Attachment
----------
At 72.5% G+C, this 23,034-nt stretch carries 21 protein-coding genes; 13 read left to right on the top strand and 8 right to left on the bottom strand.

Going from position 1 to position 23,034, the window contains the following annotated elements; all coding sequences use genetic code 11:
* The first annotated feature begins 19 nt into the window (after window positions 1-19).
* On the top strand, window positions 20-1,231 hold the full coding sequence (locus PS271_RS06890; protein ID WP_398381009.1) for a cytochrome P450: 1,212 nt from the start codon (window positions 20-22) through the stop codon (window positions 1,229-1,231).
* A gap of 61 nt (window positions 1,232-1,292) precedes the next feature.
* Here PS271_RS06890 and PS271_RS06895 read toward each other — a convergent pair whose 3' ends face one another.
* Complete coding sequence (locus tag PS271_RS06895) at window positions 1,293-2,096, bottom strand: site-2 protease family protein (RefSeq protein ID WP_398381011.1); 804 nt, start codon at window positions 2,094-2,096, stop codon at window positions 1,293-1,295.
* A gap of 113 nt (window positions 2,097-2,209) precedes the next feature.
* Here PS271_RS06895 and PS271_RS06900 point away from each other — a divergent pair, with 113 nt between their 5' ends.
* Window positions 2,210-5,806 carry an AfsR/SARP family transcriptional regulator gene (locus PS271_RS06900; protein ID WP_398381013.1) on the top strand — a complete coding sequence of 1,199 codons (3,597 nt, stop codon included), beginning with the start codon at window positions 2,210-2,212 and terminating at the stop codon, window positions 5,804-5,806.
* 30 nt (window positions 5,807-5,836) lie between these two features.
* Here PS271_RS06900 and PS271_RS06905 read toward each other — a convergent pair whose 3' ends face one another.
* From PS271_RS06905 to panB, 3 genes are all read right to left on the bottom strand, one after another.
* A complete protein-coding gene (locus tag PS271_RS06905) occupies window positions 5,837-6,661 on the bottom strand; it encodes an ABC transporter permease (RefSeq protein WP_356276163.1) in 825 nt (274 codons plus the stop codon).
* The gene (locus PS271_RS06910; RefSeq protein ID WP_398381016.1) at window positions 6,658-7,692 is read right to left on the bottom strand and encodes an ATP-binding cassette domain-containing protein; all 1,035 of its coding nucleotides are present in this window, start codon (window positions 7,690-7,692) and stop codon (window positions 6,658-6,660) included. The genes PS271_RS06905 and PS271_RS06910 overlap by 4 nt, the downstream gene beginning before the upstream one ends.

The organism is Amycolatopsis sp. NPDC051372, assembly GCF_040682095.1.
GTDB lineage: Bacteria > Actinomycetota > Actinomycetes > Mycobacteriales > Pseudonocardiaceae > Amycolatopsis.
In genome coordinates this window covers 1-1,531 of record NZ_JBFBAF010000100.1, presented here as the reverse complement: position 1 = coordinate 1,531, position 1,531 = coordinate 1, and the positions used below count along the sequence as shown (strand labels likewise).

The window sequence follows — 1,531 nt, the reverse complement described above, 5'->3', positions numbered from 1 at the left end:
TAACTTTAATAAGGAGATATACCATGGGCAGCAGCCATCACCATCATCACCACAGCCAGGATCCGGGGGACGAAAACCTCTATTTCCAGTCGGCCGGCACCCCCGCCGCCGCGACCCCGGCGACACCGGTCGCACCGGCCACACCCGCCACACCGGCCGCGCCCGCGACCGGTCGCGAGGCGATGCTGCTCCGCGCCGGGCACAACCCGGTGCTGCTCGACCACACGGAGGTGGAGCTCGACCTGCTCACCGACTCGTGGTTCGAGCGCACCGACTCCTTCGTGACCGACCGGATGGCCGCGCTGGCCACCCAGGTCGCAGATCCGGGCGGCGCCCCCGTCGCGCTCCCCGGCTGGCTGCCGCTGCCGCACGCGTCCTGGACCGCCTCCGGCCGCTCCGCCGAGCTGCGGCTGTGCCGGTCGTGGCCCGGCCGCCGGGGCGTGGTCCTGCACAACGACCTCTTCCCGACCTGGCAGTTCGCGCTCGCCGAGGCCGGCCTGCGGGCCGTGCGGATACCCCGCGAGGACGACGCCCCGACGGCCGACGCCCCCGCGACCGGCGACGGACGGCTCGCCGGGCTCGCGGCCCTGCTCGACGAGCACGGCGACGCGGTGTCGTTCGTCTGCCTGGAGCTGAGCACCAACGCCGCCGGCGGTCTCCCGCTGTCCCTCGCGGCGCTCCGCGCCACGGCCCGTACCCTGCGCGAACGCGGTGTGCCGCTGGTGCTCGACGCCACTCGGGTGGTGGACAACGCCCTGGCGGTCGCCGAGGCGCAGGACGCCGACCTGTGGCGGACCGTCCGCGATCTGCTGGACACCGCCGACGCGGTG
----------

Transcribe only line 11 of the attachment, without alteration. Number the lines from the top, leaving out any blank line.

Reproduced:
* 30 nt (window positions 5,807-5,836) lie between these two features.